Laois parents plead for autism classrooms in their town

Lynda Kiernan

Reporter:

Lynda Kiernan

Laois parents plead for autism classrooms in their town

Mountmellick parents Miriam Meredith, Laura White, Linda Lawlor, Cathy Lambert, Janice Donellan and Janine Murphy at the MDA to meet Mary Lou MacDonald. Pic: Lynda Kiernan

A group of parents from Mountmellick in Laois with children on the Autism spectrum, have rallied together to call for more learning supports closer to home.

The town has four primary schools, but none of them have special ASD classrooms for children on the Autism spectrum.

The parents say there is a shortage of Special Needs Assistants, and that they must send their children as young as three on long bus journeys, even to other counties, to avail of supported education.

They came to put their case to Sinn Féin leader Mary Lou McDonald when she visited the MDA on August 29.

Laura White explained what they want provided.

“We all have children on the autism spectrum. We are looking for an ASD unit in a pre-school primary setting. Everyone is travelling. The closest to Mountmellick are in Timahoe, Borris-in-Ossory, Tullamore and Portarlington. Some have to go as far as Carlow and Ballinakill and Kildare,” she said.

School busses collect their children, but the round trip can take up to two hours, because of the many stops to collect children en route.

The long journey would be stressful to any young child of but with autism it is intense.

“There are minders on the busses, but because the children are tired they have more meltdowns. The rest of the day is wiped out for their families, with missed opportunities for activities. It’s also a missed opportunity to get them socially integrated into their own community, and that is hard enough for children on the spectrum. Any friends they make they won’t get to see outside school. And their brothers and sisters are in other schools,” she said.

Parent Linda Lawlor enrolled her son Conor aged 3 to the Nano Nagle preschool ASD unit in Portarlington, after he was diagnosed .

“He went from being a non-verbal child to a child full of words, much improved eye contact and is now such a sociable boy,” she said.

Now Conor attends mainstream school with access to a Special Needs Assistant.

“I’m out the other side of it, and I can see how much the unit helped my child. There are parents here who have children in mainstream school but can’t get an SNA for them. Early intervention is key to teach them life skills and help them be part of society,” she said.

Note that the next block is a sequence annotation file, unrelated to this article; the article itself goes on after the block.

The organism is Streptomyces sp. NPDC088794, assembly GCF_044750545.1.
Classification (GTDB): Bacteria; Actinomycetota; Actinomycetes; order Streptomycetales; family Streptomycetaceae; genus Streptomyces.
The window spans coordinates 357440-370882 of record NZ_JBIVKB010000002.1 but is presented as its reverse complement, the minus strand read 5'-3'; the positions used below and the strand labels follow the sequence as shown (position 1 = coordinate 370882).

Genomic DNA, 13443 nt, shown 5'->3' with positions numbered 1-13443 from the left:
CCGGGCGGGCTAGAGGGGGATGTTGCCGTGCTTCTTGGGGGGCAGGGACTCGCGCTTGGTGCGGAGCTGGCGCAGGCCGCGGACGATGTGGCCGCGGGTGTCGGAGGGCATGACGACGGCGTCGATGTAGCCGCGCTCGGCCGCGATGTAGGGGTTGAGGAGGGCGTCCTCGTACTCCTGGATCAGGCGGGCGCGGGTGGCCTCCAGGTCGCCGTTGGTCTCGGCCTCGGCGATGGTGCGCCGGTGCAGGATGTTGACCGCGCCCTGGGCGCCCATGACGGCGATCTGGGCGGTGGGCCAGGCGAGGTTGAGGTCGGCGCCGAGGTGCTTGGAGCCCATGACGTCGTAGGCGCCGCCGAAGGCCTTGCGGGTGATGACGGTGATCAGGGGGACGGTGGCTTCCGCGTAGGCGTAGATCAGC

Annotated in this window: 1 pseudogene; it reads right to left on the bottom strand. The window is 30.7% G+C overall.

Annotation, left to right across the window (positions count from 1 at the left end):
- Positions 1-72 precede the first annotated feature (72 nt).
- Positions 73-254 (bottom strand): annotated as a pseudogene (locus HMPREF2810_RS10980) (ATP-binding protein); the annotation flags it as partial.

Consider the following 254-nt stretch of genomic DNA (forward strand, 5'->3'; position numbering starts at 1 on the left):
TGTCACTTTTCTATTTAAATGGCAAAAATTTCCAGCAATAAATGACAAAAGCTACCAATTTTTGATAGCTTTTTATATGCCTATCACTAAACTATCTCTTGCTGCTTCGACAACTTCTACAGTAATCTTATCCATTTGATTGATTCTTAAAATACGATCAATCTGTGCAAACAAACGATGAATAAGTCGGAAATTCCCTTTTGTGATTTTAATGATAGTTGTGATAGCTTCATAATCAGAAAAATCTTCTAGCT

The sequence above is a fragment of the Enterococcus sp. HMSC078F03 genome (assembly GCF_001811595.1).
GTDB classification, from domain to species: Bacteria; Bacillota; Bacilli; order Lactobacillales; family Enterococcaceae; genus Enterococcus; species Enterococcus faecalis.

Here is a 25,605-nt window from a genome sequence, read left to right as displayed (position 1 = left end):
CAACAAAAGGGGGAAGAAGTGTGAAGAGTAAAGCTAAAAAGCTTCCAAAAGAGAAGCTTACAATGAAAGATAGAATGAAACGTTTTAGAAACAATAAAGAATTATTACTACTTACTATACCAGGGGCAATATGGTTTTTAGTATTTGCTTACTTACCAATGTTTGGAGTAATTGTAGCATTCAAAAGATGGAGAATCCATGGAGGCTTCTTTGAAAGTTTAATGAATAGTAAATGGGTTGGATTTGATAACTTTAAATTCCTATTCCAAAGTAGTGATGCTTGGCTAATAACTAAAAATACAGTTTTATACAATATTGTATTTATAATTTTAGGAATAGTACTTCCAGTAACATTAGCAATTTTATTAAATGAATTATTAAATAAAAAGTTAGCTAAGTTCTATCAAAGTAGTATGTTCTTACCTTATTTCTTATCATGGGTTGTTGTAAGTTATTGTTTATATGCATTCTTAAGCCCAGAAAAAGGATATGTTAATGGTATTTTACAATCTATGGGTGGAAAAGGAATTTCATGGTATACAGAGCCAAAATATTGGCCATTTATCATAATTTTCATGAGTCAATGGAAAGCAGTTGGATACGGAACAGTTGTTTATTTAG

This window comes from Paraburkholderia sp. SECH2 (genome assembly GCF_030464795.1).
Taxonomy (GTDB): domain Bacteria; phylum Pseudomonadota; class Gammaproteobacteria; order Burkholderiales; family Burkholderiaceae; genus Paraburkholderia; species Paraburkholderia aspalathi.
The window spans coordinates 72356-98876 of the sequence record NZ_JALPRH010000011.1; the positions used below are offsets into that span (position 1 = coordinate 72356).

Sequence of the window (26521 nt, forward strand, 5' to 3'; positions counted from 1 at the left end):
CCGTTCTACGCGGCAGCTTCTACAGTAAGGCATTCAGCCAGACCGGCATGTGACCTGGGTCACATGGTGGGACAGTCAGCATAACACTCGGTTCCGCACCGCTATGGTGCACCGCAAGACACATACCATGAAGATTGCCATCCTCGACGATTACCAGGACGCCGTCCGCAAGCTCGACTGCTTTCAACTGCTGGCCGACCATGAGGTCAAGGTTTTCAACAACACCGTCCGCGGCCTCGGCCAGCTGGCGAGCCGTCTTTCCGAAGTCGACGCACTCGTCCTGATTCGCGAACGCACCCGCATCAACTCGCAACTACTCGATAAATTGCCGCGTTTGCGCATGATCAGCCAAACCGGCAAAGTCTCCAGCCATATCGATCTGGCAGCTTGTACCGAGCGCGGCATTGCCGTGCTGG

They united recently to campaign, calling themselves Mountmellick Families Supporting Autism.

“We are asking for one unit in Mountmellick. They have to be linked to a school, so ideally one in both the boys and girls schools. I don't think there is room in The Rock NS. The Department has to agree to do it, but ultimately the schools have the last say,” Ms Lawlor said.

“If we don’t help autistic children at this age, they fall through the cracks,” she said.

The Department of Education says there are enough ASD spaces in Laois.

Replying to the Leinster Express, the Dept said that the National Council of Special Education (NCSE) is responsible for establishing special classes in areas where there is an identified need.

“The NCSE must take into account the present and future potential need, the educational needs of the children, the location and sustainability.

“Since 2011, the NCSE has increased the number of such classes by over 130% from 548 in 2011 to 1,456 across the country now, of which 1,192 are Autism Spectrum Disorder (ASD) special classes. This network includes 129 ASD early intervention classes, 742 primary ASD classes and 321 post-primary ASD classes in mainstream schools.

“The NCSE has informed the Department that they are satisfied that there are sufficient ASD special class placements to meet existing identified need and that they are currently evaluating need for establishing special classes for 2019/2020 in Laois,” a spokesperson said.

Laois TD says Autism unit badly needed